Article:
This is one of the most interesting architectural landmarks in a city full of architectural landmarks.  The East Building of the National Gallery of Art was designed by I.M. Pei and first opened to the public in 1978.  In the second decade of the twenty first century, the museum underwent renovations and reopened to the public in 2016.  The museum is home to the larges Calder mobile in the world.  It a building awash in light and open spaces.  Walk up and down staircases of marble.  Take a seat by the trees in the sun  atrium.  Go to the roof, where you can take in a beautiful view of Pennsylvania Avenue and the Capitol and take a selfie with a giant blue rooster.  And did I mention the Picassos, the Rothkos, the Dali by the elevator?   A truly magnificent place to visit and explore.  And photograph.

DSC00116_s

DSC00125_sDSC00121_s

Lose Yourself at the NGA in Washington, D.C.

Art museums.  Many cities have art museums.  In art, we see the best of humanity expressed through the mind and vision of artists from all over the world.  They move us, teach us, inspire us.  We see love, sorrow, joy, curiosity, madness, genius.  The art filled rooms allow us to travel to places we have never been and we leave hoping to see, in our own way, the places that somehow have gained a little familiarity.  History comes alive, in the faces of people who have receded into memory but forever remembered in transcendent images of artists who captured a moment in the lives of the people that they knew, even fleetingly, in their lifetimes.  Sometimes, we see a character from a book, holy or secular, come to life through the imaginative brilliance of a Rubens or the transcendent luminance of Raphael.  We see saints, politicians, kings and queens, emperors, men and women, boys and girls in portraits painted by Rembrandt, El Greco, Cassatt,  Picasso, Vermeer.  We see the landscapes of Turner and Van Gogh,  the flowers of Monet ,  the dancers of Degas.  We see life depicted by Renoir and Cezanne.   Leonardo da Vinci’s portrait of Ginevra de’ Benci, one of the crown jewels of the gallery’s permanent collection, is the only Leonardo portrait in North America.  A list of names, known and sometimes unknown, mounted next  to countless works of art, to be studied, admired, seen.  To be in an art museum is to lose yourself in an ocean of color and creativity.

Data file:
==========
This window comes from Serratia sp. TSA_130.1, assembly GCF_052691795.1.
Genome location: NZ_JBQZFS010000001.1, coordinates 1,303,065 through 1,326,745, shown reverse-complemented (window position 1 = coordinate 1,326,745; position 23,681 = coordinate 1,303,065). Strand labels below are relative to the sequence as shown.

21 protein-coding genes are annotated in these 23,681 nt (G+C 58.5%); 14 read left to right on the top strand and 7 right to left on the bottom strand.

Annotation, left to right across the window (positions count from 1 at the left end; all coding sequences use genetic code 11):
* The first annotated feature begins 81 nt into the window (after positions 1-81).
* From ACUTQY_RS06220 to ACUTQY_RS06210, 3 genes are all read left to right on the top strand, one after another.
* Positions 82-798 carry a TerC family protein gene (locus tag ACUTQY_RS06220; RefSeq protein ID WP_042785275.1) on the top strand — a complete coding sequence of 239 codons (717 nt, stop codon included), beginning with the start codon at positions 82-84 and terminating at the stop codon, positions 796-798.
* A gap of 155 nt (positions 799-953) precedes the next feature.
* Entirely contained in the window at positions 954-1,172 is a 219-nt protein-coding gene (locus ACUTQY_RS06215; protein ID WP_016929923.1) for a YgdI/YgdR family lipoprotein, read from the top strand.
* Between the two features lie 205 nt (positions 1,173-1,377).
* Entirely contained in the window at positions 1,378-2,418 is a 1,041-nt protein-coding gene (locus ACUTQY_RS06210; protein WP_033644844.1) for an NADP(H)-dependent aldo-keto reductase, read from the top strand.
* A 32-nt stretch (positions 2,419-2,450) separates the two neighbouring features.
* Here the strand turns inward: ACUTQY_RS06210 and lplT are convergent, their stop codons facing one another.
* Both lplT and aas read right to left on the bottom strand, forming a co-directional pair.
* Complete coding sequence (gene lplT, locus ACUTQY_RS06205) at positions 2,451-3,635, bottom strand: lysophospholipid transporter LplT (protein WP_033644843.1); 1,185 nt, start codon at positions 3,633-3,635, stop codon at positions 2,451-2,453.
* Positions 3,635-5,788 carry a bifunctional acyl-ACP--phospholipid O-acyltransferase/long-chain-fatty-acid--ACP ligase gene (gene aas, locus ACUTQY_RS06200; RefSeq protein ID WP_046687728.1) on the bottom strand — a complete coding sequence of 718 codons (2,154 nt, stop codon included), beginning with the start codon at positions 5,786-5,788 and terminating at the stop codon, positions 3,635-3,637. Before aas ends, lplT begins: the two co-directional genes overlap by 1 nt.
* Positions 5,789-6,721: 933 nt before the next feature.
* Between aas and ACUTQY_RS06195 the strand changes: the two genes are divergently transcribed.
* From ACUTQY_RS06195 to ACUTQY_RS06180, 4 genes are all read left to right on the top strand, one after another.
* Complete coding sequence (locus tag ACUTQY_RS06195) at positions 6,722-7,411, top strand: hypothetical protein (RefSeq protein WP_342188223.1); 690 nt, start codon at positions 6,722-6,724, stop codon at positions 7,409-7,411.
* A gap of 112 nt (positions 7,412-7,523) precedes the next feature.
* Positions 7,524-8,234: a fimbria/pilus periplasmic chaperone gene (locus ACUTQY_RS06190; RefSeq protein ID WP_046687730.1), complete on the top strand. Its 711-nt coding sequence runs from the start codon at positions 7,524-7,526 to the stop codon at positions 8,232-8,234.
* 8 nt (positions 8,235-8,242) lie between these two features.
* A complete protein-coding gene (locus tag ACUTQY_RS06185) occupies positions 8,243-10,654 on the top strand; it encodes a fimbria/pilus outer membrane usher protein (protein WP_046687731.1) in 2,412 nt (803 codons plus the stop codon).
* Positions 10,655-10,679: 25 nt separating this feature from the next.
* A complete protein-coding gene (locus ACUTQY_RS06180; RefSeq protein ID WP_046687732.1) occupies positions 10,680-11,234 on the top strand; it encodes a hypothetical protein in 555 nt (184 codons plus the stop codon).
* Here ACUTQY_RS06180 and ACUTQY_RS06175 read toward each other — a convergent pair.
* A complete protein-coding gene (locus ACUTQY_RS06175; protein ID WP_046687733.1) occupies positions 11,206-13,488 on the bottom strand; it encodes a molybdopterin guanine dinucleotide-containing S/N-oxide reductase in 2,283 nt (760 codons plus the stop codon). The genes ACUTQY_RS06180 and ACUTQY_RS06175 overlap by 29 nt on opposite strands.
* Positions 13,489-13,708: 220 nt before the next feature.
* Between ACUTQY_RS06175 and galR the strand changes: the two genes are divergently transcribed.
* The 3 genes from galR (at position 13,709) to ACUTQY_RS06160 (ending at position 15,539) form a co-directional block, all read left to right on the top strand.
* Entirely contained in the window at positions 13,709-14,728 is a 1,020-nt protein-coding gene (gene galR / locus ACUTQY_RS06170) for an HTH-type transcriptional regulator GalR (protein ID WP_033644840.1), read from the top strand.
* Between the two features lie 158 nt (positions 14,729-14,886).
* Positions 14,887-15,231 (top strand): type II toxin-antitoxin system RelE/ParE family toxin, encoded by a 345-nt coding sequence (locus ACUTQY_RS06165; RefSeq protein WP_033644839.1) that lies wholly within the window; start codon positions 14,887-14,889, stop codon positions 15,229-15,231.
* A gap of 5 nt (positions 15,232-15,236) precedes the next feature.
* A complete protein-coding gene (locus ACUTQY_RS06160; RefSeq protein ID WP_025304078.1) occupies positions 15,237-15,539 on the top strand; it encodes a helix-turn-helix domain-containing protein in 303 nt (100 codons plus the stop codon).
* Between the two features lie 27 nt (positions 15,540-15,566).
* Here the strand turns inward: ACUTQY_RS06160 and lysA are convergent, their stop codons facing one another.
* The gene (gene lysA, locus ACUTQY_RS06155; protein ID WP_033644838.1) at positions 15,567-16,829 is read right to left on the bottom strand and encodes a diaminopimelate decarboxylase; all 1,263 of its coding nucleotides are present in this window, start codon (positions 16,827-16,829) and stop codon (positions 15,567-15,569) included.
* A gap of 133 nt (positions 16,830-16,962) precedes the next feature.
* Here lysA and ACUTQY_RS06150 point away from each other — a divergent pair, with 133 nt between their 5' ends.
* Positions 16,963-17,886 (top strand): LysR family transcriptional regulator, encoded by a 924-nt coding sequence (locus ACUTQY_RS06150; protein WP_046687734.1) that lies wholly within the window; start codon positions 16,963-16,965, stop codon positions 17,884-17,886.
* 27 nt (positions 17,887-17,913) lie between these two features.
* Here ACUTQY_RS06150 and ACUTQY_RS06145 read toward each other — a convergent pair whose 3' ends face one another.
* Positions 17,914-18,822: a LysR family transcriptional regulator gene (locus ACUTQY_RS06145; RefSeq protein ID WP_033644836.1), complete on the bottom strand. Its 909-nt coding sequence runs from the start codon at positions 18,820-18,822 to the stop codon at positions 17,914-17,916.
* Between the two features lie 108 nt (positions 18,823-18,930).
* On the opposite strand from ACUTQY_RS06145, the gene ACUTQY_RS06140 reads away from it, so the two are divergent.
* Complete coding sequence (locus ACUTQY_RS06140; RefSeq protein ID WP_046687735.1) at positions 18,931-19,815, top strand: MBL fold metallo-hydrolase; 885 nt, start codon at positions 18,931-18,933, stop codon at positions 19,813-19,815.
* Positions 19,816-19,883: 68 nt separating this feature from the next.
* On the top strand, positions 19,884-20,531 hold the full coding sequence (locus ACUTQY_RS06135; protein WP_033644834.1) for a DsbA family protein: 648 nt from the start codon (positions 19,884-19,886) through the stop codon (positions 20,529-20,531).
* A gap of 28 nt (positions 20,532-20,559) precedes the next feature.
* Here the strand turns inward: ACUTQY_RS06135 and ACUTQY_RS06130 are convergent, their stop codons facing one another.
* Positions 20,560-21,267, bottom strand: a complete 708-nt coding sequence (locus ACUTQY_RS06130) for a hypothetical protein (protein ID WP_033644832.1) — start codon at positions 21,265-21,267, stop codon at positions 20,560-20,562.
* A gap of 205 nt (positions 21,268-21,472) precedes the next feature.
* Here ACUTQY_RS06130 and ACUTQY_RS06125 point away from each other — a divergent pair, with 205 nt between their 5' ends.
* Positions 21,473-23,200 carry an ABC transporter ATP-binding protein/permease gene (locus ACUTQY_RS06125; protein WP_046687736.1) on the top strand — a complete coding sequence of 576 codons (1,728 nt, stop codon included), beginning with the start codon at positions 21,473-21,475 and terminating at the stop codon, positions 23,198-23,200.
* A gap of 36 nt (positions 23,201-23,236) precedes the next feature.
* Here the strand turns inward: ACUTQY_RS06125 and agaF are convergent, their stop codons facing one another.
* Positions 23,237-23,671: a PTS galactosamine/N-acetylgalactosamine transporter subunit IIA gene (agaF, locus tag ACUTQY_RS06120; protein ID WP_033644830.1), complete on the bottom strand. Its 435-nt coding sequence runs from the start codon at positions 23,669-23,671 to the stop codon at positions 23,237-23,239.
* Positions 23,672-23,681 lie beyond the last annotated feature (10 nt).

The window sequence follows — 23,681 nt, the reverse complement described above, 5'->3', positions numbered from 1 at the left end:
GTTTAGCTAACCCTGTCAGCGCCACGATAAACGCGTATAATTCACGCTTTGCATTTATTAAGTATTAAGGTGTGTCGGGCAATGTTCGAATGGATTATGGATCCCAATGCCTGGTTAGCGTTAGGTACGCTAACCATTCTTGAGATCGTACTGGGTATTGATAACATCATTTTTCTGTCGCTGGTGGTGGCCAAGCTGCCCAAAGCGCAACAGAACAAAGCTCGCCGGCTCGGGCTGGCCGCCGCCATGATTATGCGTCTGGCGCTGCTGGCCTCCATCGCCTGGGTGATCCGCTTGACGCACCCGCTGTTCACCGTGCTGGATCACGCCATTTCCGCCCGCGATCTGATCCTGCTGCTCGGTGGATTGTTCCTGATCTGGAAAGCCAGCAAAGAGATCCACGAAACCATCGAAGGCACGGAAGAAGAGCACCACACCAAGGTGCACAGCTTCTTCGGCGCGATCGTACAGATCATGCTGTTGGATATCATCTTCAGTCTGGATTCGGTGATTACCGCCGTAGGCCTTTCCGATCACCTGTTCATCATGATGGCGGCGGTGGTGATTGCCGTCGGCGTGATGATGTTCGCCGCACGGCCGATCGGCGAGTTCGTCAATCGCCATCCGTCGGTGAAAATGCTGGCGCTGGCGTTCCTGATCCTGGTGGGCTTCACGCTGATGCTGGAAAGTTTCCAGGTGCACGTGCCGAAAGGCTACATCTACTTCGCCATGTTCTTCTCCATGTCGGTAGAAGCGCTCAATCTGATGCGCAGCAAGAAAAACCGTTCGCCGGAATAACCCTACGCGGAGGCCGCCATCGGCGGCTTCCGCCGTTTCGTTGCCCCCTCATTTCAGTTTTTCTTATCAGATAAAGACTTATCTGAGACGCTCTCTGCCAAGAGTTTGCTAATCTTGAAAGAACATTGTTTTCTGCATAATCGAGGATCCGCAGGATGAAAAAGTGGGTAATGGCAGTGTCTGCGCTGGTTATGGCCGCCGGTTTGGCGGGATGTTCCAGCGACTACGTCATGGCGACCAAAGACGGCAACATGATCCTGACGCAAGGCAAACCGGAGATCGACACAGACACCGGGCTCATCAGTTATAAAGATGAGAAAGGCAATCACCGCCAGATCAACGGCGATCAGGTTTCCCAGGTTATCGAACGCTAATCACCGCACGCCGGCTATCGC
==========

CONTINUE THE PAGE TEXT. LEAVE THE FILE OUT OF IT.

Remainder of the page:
When I was younger, I went to art museums as part of my elementary or high school class.  We were supposed to learn something about a time in history, learn about a particular type of artwork, or perhaps learn something about a particular artist.  Like many people dragged to the museum, I didn’t really pay attention to the greatness around me.  I came with pad and pencil in hand, made notes (sometimes), tried to remember something that I could write about when that homework assignment inevitably came.  I was there in body, but the spirit remained unmoved.  I remember shortly after finishing my undergraduate studies going to the National Gallery of Art to look at some paintings by Mark Rothko.  My cousin was visiting from out of town and she wanted to see Rothko.  Well, she knew what she was looking at.  She appreciated the colors and the palettes that she excitedly gazed at.  What did I do?  I asked the guard, sarcastically, if a painting on a nearby wall was “Orange and Yellow.”  A sly smile greeted me as he told me to take a look.  Sure enough, it was “Orange and Yellow.”  I didn’t get it then.  I’m not sure I get it now.  They say that art appeals to the soul, but that not everyone is drawn to the same thing or place.  Someday, maybe.  I keep an open mind.